The Evolution of Eastwood: EVERY WHICH WAY BUT LOOSE

EVERY WHICH WAY BUT LOOSE (1978)

“I’m not afraid of any man, but when it comes to sharing my feelings with a woman, my stomach turns to royal gelatin.” – Philo Beddoe

Every Which Way but Loose is often cited as one of the oddest entries in Eastwood’s catalogue. It’s also the highest-grossing hit of his career, even when adjusted for inflation. The film reunites Eastwood with his former costars Geoffrey Lewis (from Thunderbolt and Lightfoot) and Sondra Locke (who was quickly becoming a staple of Eastwood’s material). It also pairs him up with Academy Award Winner Ruth Gordon and an infectiously entertaining orangutan named “Clyde”. Clyde is most definitely a scene-stealer (although rumors of mistreatment by his trainer sour the fun of the film more than a little bit).

The story involves a blue-collar trucker named Philo Beddoe (Eastwood) who makes extra money on the side bare-knuckle brawling in underground fighting rings. He’s frequently compared to the legend of that arena, Tank Murdock, who he dreams of someday getting the chance to defeat. After Beddoe meets the lovely and mysterious country singer Lynn Halsey-Taylor (Locke), he sets aside nearly all priorities to pursue her and woo her. The somewhat zany antics that he and his buddy Orville (Lewis), not to mention the ever-present Clyde, encounter along the way make up the bulk of the narrative of the film (and nearly all of the fun). Both the romance and the fighting plotlines take some surprising turns adding up to a genuinely entertaining (if still vitally flawed) film.

Every Which Way but Loose is constantly referred to as a “change of pace” or “uncharacteristic” for Eastwood. But I found that designation puzzling after viewing his first 20+ films. True, it isn’t as dark or violent as the Dirty Harry films or any of Eastwood’s westerns, and it doesn’t feature ambitious action sequences like The Eiger Sanction or The Gauntlet. But apart from the overtly comedic elements (of which there are a multitude), this feels almost like textbook Eastwood material. Eastwood is once again playing a no-nonsense tough guy, who frequently scores with the ladies and embodies an almost western-style machismo.

The comedy is certainly uncharacteristic for Eastwood (the closest he’d come to it before was the disastrous Paint Your Wagon), but Eastwood spends most of the narrative as the straight man, allowing the eccentric Ruth Gordon, Clyde, and Geoffrey Lewis to handle most of the comedy. Eastwood is so firmly a man’s-man in this film that it almost becomes absurd how skilled he is as a brawler. Even the resolution to the final fight – which attempts to add some unexpected flavor to the character – feels so unearned and predictable as to be laughable rather than admirable.

As for the supporting cast, everyone is delivering solid work. Gordon had won an Oscar for Rosemary’s Baby and she brings the full force of her absurd-but-believable comedic powers to this role. Lewis is given a greater chance to play with different character beats – all of which he deftly handles – and the endearing orangutan Clyde is as charming as you’d expect him to be. Locke, who delivered a remarkable performance in The Gauntlet, stretches herself performance-wise by showing off her singing chops, but otherwise brings a similar catalogue of character choices to the role. It’s not a step down from The Gauntlet for her, but amidst a collection of stronger fellow supporting players, she doesn’t stand out quite as much as she did in Gauntlet.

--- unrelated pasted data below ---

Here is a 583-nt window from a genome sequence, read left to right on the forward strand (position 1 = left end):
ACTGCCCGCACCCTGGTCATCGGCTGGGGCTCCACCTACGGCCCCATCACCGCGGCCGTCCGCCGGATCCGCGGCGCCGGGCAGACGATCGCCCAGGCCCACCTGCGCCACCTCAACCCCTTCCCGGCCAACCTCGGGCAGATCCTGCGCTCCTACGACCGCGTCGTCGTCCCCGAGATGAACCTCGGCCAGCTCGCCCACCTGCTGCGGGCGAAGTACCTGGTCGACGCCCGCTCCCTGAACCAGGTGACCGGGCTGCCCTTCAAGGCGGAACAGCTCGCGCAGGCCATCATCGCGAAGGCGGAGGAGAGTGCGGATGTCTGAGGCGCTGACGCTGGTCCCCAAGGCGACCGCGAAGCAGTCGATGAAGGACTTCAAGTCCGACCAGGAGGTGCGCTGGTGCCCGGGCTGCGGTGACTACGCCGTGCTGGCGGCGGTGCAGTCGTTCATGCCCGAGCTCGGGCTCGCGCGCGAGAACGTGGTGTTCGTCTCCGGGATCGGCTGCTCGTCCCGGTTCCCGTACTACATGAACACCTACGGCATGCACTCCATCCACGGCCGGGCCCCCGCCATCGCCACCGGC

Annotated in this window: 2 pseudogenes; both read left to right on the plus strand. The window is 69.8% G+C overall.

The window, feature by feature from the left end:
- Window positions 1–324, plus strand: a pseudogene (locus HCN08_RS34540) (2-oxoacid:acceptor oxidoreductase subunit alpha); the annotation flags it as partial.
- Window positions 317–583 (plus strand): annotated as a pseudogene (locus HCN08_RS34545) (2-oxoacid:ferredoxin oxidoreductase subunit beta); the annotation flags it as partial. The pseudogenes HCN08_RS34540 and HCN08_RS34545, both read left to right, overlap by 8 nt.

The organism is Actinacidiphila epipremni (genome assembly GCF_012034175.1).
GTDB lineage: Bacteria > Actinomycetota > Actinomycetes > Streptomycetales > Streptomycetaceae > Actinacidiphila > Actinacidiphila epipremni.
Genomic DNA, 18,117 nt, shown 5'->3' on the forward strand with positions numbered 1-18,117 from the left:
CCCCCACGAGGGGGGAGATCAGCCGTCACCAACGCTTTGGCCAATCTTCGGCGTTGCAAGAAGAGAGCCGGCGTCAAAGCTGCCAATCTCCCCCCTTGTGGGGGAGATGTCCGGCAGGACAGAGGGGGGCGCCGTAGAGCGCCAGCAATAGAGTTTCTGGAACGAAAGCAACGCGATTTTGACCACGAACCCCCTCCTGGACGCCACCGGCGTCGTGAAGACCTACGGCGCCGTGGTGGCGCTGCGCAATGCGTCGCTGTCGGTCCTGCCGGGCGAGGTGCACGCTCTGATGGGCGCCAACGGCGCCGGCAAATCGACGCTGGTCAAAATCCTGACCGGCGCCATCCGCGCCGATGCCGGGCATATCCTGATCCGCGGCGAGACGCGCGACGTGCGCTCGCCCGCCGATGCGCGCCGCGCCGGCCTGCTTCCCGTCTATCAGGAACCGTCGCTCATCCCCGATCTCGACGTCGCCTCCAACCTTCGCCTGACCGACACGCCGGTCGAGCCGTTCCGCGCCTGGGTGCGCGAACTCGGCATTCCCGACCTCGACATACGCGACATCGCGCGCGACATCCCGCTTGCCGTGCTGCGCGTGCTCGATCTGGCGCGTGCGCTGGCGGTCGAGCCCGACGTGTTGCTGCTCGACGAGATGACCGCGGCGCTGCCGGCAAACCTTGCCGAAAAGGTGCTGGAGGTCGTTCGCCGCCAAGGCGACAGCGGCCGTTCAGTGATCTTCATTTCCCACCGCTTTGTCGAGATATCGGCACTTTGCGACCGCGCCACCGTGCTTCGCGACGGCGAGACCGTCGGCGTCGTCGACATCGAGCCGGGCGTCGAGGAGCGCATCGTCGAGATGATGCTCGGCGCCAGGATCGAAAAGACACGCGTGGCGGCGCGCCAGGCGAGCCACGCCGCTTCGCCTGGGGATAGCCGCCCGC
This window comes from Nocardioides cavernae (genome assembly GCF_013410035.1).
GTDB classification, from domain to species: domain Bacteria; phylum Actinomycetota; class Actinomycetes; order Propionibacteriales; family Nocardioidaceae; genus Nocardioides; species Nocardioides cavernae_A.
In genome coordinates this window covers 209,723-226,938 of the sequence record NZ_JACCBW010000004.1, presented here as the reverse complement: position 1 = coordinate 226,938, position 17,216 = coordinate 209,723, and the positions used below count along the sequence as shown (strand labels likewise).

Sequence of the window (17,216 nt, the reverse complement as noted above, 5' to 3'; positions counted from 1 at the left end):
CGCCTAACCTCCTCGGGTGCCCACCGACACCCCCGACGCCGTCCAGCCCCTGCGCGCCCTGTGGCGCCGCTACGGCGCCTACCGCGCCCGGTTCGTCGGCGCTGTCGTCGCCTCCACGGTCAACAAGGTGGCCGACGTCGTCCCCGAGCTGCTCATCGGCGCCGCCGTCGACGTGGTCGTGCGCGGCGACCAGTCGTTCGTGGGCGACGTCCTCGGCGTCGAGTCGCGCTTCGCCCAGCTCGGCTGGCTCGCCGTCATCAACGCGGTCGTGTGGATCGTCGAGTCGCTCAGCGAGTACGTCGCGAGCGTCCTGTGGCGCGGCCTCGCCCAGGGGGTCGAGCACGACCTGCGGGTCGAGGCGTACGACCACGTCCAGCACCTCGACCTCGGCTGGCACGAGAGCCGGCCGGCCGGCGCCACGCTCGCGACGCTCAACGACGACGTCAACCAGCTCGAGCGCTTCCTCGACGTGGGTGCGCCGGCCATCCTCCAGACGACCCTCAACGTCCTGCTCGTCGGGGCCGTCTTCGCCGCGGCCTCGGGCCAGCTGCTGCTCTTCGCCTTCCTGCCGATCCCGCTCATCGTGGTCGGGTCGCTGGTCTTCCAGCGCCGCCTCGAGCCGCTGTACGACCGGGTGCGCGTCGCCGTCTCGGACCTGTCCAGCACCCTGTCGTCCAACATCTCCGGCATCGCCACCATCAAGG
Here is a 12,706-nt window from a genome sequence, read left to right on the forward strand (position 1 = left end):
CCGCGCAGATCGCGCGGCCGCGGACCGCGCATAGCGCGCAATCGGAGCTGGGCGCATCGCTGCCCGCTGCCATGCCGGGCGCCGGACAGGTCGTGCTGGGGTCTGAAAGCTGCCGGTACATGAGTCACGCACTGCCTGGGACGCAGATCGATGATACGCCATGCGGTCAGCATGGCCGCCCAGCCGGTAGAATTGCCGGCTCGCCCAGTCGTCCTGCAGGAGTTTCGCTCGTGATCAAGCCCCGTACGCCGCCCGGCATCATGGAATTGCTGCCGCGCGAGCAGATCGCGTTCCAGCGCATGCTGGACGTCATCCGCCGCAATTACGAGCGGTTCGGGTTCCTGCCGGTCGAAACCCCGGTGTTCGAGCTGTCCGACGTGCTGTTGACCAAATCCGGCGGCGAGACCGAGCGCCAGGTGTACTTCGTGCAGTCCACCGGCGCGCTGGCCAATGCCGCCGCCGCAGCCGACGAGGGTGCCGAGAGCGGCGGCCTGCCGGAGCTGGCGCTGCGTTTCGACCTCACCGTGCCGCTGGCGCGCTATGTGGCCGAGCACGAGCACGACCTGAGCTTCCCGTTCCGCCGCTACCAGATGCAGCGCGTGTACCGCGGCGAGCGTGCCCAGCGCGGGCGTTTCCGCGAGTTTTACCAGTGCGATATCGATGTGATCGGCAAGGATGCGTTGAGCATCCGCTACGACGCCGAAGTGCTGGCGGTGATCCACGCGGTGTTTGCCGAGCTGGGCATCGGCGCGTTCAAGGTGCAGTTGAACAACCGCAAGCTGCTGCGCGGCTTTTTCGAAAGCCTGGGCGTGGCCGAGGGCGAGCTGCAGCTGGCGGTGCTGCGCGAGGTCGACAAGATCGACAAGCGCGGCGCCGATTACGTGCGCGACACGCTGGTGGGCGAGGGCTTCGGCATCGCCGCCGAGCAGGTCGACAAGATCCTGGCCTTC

Eastwood was advised against making this film and – as he usually did – he trusted his instincts more than the voices of his advisors. He didn’t direct the film, though. Those duties fell once again to James Fargo, who had directed Eastwood – if that’s what you can call it – in The Enforcer. There are no apparent rumors of on-set drama this time around and the resulting film was wholeheartedly embraced by audiences despite only being met with lackluster reviews from critics.

It also launched a series of more family-friendly and accessible films which would represent one of the most surprising and interesting periods in Eastwood’s filmography. The film remains the biggest money-maker of Eastwood’s career (and in the top 200 biggest box offices in cinema history). Having now seen the film, I’m uncertain it deserves that particular pedigree, but it is undeniably charming in its own way… or, every which way… something like that. You know what I mean.


Reed Lackey is based in Los Angeles, where he writes and podcasts about film and faith. His primary work is featured on the More Than One Lesson website and podcast, as well as his primary podcast, The Fear of God (which examines the intersection between Christianity and the horror genre). Follow him on Twitter or on Facebook to receive updates on his reviews and editorials.

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